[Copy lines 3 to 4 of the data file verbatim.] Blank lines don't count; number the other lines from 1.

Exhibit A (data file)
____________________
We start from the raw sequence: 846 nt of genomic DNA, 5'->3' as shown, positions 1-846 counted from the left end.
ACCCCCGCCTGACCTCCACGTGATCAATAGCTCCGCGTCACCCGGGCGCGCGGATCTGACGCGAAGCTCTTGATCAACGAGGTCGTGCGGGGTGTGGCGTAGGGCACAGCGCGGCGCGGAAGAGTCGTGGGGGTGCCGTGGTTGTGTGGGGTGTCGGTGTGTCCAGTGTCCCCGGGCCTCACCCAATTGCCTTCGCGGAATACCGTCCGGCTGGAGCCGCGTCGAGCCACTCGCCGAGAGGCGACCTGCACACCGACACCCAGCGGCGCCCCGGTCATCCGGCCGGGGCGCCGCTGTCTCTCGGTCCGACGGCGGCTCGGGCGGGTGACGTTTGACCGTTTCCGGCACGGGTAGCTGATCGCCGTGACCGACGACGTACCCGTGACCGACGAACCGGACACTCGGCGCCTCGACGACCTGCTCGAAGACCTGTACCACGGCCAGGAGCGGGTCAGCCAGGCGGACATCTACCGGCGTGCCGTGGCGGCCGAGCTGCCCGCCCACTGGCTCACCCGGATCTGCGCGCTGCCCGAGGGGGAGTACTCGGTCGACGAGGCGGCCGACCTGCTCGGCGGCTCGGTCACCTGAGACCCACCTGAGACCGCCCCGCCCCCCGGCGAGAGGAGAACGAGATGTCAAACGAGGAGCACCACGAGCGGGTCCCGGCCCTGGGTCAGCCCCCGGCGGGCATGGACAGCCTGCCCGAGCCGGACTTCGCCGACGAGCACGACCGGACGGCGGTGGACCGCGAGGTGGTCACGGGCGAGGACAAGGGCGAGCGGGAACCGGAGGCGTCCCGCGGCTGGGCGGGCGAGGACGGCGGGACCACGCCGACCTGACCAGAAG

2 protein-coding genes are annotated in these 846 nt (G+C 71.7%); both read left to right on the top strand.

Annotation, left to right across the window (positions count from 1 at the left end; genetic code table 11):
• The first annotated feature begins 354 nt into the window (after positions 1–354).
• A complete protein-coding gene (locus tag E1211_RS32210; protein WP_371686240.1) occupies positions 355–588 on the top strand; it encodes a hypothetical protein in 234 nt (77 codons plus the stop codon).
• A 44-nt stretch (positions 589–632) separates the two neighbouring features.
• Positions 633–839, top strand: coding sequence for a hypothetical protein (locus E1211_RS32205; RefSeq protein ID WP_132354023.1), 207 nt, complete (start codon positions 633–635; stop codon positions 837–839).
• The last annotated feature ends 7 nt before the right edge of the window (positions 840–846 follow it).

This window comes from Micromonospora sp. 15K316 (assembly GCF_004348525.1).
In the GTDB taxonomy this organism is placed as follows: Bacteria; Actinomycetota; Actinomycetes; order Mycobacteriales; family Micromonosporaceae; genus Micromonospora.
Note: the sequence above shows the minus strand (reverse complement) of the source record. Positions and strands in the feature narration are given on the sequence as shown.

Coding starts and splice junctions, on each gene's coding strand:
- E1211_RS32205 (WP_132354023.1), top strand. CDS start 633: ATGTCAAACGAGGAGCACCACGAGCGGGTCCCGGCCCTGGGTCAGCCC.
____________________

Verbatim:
2 protein-coding genes are annotated in these 846 nt (G+C 71.7%); both read left to right on the top strand.

Annotation, left to right across the window (positions count from 1 at the left end; genetic code table 11):